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History of Metalwork & Fabrication

The history of architectural metalwork goes back to the roots of civilization, perhaps to when an ancient builder went to the local bronze smith for door hinges, and the smith saw an opportunity to add beauty as well as functionality. The craft developed over the centuries, from simple Mediaeval grills into Renaissance florals, and Baroque and Rococo scrolls and gilt. The last century has seen the organic forms of Nouveau, and the elegant lines of Deco.  

Since the Renaissance, architectural metalwork and fabrication has gone from strength to strength. Its incredible versatility has seen it used, throughout history, for an increasing variety of constructions.  

To describe the range of architectural applications for iron as extensive would be a major understatement – it is used, among other things, for fences, gates, locks, gutters, louvres, plaques, metal doors, ornamental metalwork, patinas and coatings, radiators, lights, hinges, grilles, stairs and weathervanes. The beauty and strength of metal in architecture has been recognised since medieval times. However, it was not used in major artistic endeavours until the Renaissance – a magnificent example is the ironwork of the Palazzo Strozzi in Florence, which was forged in 1490 by Nicolo Grosso in accordance with the designs of architects Simone del Pollaiolo and Benedetto Majano.  

By the time of the baroque age in the seventeenth century, the emphasis was on using wrought iron to create increasingly elaborate ornamentation. Wrought iron suited the material and aesthetic needs of the time – it was readily available (only requiring a carbon content of 0.4 per cent), easy to work with and sufficiently malleable for the creation of elegant, graceful decorations.  

By the end of the seventeenth century, it had become commonplace for iron to be fashioned into delicate shapes such as leaves and flowers, and by the eighteenth century, these designs had become even more elaborate, with leaves cut from sheets of iron (rather than forged from bars) and then covered with gold.  

It was in the nineteenth century that cast iron began to play a major role in architecture, as architects increasingly used iron rather than masonry for structural purposes. With the introduction of wrought iron, metal beams became an efficient, prefabricated method of skeletal construction. Meanwhile, with romanticism and art nouveau flourishing in the UK, there was also a revival in the use of elegant wrought ironwork in architecture, further expanding iron’s many applications.




Architectural Metals

”Stock metal products” are the bottom rung of the UK metals industry – the angles, beams, channels, sheets, plates, tubing, coil, round, square, hex, and flat bars are regularly used in architectural and ornamental metalwork.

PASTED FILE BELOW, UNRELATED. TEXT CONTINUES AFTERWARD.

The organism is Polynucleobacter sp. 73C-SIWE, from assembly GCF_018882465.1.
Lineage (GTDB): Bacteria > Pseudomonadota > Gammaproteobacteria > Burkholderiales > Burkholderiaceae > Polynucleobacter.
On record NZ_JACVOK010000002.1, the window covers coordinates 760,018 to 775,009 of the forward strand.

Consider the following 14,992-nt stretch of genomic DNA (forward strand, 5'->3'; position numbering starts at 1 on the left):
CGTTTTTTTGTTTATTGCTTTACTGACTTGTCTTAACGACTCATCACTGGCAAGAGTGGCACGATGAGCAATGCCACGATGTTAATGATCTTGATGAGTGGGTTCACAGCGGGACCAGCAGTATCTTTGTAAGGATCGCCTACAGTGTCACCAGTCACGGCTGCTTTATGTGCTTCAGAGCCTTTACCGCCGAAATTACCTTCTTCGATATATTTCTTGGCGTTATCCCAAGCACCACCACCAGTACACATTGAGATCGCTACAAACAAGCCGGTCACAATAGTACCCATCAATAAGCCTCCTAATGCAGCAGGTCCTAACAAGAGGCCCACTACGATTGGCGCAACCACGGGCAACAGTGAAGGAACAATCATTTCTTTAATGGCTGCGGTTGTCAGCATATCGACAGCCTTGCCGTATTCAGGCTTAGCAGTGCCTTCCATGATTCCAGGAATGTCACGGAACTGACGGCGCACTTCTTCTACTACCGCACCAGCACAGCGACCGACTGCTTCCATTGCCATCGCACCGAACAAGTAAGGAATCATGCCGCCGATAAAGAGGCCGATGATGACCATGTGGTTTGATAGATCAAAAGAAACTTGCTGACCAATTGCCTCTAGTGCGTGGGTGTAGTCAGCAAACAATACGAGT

But…..

Because of the nature of these metals each of them is produced only in a specific set of shapes, forms and sizes specific to that metal – Hot rolled angles, I beams, and channels are not available in cold finished steel, and stainless steel is not available in any extruded forms, whereas for each extruded aluminum shape made there is a markedly different structural version as well.


Stainless Steel

Popular opinion has it that stainless steel was discovered in 1913 by Harry Brearley a metallurgist form Sheffield. While experimenting with different types of steel for making weapons, he noticed that a 13% Chromium steel had not corroded after several months.  

Generally, Stainless steel is an alloy consisting of Iron with a minimum of 10.5% Chromium added.  

The basic resistance of stainless steel occurs because of its ability to form a protective coating on the metal surface. This coating is a “passive” film which resists further “oxidation” or rusting. The formation of this film is instantaneous in an oxidizing atmosphere such as air, water, or other fluids that contain oxygen. Once the layer has formed, we say that the metal has become “passivated” and the oxidation or “rusting” rate will slow down to less than 0.002″ per year (0,05 mm. per year).  

Unlike aluminum or silver this passive film is invisible in stainless steel. It’s created when oxygen combines with the chrome in the stainless to form chrome oxide which is more commonly called “ceramic”. This protective oxide or ceramic coating is common to most corrosion resistant materials.  

Stainless steel is corrosion resistant, not corrosion free, depending on the environment and type of exposure. Other elements such as Manganese, Carbon, Silicon, Nickel and Molybdenum are sometimes added to the mix in varying amounts, providing enhanced corrosion resistance or malleability.  

Stainless steel has a huge range of uses, including: construction, domestic appliances, chemical industry, oil and gas and utilities to name a few.